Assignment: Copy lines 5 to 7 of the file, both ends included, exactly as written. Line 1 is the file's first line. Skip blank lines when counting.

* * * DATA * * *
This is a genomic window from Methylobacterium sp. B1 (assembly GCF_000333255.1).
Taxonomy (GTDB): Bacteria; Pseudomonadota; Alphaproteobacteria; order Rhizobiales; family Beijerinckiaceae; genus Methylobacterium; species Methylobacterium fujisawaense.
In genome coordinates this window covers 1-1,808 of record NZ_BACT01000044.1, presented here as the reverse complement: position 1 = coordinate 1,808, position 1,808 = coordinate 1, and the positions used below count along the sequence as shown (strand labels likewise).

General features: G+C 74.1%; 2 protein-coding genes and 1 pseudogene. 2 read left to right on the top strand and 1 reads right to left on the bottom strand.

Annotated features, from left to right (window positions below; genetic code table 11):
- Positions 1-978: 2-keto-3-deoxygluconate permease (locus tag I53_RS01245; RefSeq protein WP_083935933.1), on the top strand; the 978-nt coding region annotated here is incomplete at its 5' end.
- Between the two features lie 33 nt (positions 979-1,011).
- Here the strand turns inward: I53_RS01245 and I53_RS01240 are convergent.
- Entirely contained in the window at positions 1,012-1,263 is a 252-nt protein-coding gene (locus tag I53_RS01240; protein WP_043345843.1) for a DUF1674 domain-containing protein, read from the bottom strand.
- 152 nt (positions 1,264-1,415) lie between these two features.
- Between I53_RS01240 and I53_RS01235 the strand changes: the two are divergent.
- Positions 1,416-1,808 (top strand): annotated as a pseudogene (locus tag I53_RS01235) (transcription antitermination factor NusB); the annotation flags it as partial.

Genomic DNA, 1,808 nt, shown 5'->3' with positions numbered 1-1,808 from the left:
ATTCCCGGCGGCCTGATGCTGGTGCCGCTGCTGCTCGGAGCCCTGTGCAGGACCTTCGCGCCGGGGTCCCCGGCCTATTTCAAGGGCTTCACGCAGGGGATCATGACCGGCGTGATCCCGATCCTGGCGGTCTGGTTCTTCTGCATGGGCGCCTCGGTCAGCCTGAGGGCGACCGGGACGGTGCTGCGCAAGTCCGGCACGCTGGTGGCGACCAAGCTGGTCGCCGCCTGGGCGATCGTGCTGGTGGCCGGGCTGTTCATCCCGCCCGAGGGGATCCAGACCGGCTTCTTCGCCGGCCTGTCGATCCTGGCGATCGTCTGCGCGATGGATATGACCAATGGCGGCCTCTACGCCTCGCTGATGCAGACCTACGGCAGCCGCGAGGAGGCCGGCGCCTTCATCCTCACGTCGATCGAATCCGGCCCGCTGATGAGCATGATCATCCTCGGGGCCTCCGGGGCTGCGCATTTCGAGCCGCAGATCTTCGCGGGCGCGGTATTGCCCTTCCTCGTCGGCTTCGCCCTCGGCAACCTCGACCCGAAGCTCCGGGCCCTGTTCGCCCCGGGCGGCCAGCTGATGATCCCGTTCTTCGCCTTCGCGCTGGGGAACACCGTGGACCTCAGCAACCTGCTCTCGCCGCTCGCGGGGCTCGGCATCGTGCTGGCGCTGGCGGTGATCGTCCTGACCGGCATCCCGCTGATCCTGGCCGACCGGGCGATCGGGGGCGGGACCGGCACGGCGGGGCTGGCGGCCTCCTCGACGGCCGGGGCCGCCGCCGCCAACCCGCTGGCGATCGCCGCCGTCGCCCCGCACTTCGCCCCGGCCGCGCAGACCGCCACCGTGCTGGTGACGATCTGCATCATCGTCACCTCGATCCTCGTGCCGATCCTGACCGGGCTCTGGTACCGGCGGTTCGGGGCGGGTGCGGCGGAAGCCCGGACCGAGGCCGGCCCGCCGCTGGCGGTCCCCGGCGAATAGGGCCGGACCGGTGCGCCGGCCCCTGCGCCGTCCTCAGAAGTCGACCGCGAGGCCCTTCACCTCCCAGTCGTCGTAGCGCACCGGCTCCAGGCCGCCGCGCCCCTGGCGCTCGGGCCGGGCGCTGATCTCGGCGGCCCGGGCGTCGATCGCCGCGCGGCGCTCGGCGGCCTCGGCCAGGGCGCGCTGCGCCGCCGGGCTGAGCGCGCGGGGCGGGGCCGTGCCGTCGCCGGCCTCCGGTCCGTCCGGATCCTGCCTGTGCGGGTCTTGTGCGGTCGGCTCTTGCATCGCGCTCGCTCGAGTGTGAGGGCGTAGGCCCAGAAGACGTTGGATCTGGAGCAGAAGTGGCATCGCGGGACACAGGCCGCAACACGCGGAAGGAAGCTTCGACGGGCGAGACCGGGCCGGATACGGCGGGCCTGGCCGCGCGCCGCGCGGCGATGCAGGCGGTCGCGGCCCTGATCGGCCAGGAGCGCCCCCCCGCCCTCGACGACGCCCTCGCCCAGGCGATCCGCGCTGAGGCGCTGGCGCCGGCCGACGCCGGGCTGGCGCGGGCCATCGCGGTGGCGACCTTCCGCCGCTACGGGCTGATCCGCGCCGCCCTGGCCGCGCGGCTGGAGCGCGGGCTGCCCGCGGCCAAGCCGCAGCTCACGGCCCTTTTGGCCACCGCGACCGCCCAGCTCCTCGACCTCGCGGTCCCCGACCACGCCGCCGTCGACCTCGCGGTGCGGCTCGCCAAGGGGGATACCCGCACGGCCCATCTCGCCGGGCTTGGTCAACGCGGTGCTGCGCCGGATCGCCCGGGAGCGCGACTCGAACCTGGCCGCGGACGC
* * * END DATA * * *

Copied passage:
Annotated features, from left to right (window positions below; genetic code table 11):
- Positions 1-978: 2-keto-3-deoxygluconate permease (locus tag I53_RS01245; RefSeq protein WP_083935933.1), on the top strand; the 978-nt coding region annotated here is incomplete at its 5' end.
- Between the two features lie 33 nt (positions 979-1,011).